Abu Dhabi, UAEMonday 19 August 2019

Amnesty International: 2018 was Iran's year of shame

Thousands were arrested for peaceful protests with many given death sentences

Iranian protestors shout slogans as they gather at a street close to a bazaar in Tehran, Iran, 25 June 2018. EPA/STR
Iranian protestors shout slogans as they gather at a street close to a bazaar in Tehran, Iran, 25 June 2018. EPA/STR

The Iranian regime has “shamelessly” cracked down on dissent in the country by stifling protests and arresting thousands over peaceful demonstrations, Amnesty International said in a report published on Thursday.

Protests over poverty, corruption and authoritarianism have become increasingly common in Iran, where criticism of the government is not tolerated and prisoners are often mistreated.

A total of 7,000 people, including journalists, students and environmental and human rights activists were arrested arbitrarily in 2018, according to figures published by Amnesty.

Many face long-term imprisonment and flogging sentences, the rights group said.

Meanwhile, at least nine people arrested in connection with the protests died in custody in 2018, according to the report.

“2018 will go down in history as a year of shame for Iran," said Philip Luther, Amnesty International’s Middle East and North Africa research and advocacy director. "Throughout the year, Iran’s authorities sought to stifle any sign of dissent by stepping up their crackdown on the rights to freedom of expression, association and peaceful assembly and carrying out mass arrests of protesters.”

Protests increased over the summer, when Iranian authorities physically assaulted unarmed demonstrators and fired live ammunition during protests.

Tehran has gone after protesters seen as dissident leaders, including lawyers who defended jailed human rights activists, managers of chat groups organising protests and leaders of religious minorities.

In 2018, whether in the context of protests or as a result of their work, 11 lawyers, 50 media workers and 91 students were detained arbitrarily.

At least 112 women human rights defenders were arrested or remained in detention in Iran during 2018 over the protest movement against the forced hijab policy.

“Throughout 2018, the Iranian authorities waged a particularly sinister crackdown against women’s rights defenders. Instead of cruelly punishing women for demanding their rights, the authorities should put an end to the rampant and entrenched discrimination and violence they face,” Mr Luther said.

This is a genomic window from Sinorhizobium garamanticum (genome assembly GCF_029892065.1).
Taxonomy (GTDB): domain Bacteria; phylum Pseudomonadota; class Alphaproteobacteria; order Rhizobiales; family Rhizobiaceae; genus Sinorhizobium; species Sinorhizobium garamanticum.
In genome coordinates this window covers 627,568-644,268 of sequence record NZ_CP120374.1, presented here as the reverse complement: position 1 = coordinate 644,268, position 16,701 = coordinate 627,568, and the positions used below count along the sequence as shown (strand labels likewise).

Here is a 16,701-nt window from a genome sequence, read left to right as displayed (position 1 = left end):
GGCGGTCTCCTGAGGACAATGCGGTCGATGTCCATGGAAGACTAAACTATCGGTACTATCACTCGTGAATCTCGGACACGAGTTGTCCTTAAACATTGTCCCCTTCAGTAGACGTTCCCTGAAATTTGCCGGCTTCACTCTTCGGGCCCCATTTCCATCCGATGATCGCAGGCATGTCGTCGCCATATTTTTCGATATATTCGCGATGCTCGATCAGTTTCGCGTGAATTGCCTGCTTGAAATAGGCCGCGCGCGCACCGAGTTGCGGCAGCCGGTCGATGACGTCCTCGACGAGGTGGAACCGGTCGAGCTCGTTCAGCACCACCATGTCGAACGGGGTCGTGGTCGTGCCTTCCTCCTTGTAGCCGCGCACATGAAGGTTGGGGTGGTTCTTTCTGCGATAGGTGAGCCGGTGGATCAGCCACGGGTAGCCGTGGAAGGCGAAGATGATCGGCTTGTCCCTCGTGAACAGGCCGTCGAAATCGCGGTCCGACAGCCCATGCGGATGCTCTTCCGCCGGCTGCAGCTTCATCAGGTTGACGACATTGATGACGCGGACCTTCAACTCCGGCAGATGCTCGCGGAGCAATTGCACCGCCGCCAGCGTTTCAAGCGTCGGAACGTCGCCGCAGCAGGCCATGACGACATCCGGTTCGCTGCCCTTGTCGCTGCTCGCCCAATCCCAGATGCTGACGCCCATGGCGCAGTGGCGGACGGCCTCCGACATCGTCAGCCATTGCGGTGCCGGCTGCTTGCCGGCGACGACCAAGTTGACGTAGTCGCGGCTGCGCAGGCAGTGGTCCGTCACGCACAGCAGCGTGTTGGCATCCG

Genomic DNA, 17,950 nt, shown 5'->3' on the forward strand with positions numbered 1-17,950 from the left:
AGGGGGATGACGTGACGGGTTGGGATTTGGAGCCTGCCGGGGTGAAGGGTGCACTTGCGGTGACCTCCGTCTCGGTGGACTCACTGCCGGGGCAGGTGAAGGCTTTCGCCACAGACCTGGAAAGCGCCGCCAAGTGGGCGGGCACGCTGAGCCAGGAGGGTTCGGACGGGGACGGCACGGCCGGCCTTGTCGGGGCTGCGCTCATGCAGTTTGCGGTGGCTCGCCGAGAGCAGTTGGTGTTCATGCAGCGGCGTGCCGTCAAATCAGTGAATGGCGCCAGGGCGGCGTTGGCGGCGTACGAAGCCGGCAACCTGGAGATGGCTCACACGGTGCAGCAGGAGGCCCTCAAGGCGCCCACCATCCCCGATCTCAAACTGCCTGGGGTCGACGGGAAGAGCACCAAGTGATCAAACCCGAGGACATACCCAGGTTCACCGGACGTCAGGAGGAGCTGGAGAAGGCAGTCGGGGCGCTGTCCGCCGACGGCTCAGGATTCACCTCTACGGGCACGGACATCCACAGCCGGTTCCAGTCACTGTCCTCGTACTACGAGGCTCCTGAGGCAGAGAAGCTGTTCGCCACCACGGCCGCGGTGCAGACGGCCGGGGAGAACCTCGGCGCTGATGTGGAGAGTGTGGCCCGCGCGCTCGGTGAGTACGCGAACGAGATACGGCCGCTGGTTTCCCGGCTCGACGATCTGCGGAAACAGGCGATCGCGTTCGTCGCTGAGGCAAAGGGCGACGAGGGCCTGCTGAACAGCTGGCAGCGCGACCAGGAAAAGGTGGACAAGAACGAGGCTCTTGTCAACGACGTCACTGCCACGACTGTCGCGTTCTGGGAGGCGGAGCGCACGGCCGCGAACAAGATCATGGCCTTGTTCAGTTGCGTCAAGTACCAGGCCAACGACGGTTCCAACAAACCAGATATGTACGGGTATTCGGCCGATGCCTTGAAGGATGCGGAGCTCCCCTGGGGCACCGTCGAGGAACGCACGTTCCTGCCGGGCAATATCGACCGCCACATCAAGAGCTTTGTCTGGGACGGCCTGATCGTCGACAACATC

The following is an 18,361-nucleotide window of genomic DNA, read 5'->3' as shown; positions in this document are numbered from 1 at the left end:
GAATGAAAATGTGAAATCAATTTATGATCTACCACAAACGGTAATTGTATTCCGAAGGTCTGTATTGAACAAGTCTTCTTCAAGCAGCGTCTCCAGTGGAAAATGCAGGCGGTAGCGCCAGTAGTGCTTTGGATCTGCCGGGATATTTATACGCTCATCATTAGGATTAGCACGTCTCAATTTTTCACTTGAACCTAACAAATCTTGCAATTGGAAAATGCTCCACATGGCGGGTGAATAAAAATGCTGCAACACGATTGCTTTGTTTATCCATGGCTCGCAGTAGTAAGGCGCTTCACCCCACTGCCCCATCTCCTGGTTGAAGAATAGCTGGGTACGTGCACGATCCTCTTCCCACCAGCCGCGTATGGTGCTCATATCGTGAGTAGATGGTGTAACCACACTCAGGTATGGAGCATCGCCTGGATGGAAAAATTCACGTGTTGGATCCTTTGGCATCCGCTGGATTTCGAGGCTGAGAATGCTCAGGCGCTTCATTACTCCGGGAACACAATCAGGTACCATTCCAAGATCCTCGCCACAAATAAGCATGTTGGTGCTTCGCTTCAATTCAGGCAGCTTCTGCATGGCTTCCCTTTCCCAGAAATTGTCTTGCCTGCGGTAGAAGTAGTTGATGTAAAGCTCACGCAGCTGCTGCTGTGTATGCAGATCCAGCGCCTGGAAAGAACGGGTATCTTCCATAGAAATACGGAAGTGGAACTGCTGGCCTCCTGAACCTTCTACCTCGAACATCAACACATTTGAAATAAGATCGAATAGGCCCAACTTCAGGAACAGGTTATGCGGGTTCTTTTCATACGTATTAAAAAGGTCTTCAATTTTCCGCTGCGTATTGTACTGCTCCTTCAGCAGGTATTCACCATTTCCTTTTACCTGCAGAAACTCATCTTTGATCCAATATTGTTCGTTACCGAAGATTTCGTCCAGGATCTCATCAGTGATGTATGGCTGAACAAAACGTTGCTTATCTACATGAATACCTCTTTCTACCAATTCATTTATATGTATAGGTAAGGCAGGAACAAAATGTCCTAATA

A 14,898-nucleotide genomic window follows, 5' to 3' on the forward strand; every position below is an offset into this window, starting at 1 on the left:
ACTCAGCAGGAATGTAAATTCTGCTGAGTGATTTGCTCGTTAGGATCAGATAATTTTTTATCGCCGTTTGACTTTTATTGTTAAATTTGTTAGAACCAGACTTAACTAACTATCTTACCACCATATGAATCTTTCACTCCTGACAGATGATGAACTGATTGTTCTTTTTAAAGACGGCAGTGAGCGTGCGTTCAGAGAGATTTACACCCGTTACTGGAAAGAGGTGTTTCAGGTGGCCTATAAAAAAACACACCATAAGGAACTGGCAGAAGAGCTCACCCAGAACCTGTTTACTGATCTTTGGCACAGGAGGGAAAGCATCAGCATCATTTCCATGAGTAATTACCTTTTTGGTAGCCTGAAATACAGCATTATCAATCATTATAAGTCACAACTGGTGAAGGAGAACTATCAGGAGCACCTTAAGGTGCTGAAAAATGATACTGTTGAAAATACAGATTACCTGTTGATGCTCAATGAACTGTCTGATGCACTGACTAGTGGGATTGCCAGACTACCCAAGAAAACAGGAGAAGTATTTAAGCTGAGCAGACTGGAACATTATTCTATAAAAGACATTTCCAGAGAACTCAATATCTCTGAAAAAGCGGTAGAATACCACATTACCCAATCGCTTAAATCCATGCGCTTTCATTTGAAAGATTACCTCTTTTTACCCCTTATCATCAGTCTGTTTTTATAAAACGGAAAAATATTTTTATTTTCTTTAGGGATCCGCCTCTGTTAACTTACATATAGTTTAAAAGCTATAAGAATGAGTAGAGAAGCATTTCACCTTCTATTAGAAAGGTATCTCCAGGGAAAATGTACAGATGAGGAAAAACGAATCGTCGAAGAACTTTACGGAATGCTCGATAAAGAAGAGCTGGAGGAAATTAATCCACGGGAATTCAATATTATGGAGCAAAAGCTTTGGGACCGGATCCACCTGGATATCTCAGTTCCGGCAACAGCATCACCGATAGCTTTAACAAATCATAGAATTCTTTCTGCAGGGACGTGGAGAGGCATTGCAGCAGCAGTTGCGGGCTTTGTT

Shaparak Shajarizadeh, who took to the streets with her veil on a stick, was sentenced to 20 years in prison for her peaceful protest against forced hijab. After a sentence reduction, she is set to serve only two years but her lawyer, Nasrin Sotoudeh, was also arrested for defending her client.

The regime has also ramped up its discriminatory crackdown against religious and ethnic minorities by arresting hundreds and curtailing their access to education, employment and other services.

“Members of Iran’s largest Sufi order, the Gonabadi Dervish religious minority, faced a particularly vicious crackdown after a peaceful protest they held in February 2018 was violently quashed,” the report said.

More than 200 were sentenced to a total of 1,080 years in prison, given 5,995 lashes and subject to travel bans leading to internal exile.

Throughout the year Iran’s authorities sought to stifle any sign of dissent by stepping up their crackdown on the rights to freedom of expression, association and peaceful assembly, and carrying out mass arrests of protesters.

Philip Luther, Amnesty International’s MENA Research and Advocacy Director

Hundreds of people from ethnic minority groups including Ahwazi Arabs, Azerbaijani Turks, Baluchis, Kurds and Turkmen have also faced human rights abuses including discrimination and arbitrary detention.

According to activists outside of Iran, 700 Ahwazi Arabs were rounded up for protesting a state TV broadcast which excluded Ahwazi Arabs from a map showing the location of Iran’s ethnic minorities.

At least 63 environmental activists and researchers were arrested in 2018, according to media reports, with five being charged with “corruption on earth”, which carries the death penalty.

More than 278 lorry drivers were arrested and some threatened with the death penalty after they took part in nationwide strikes demanding better working conditions and higher wages. This coincided with countrywide protests by shop owners who said sales had gone down following US President Donald Trump’s sanctions.

Amnesty International urged governments with ties to Iran to repudiate the discriminatory crackdown, saying they “must speak out in the strongest terms against the crackdown and forcefully call on the Iranian authorities to immediately and unconditionally release all those jailed for peacefully expressing their right to freedom of expression”.

Updated: January 24, 2019 03:35 PM

SHARE

SHARE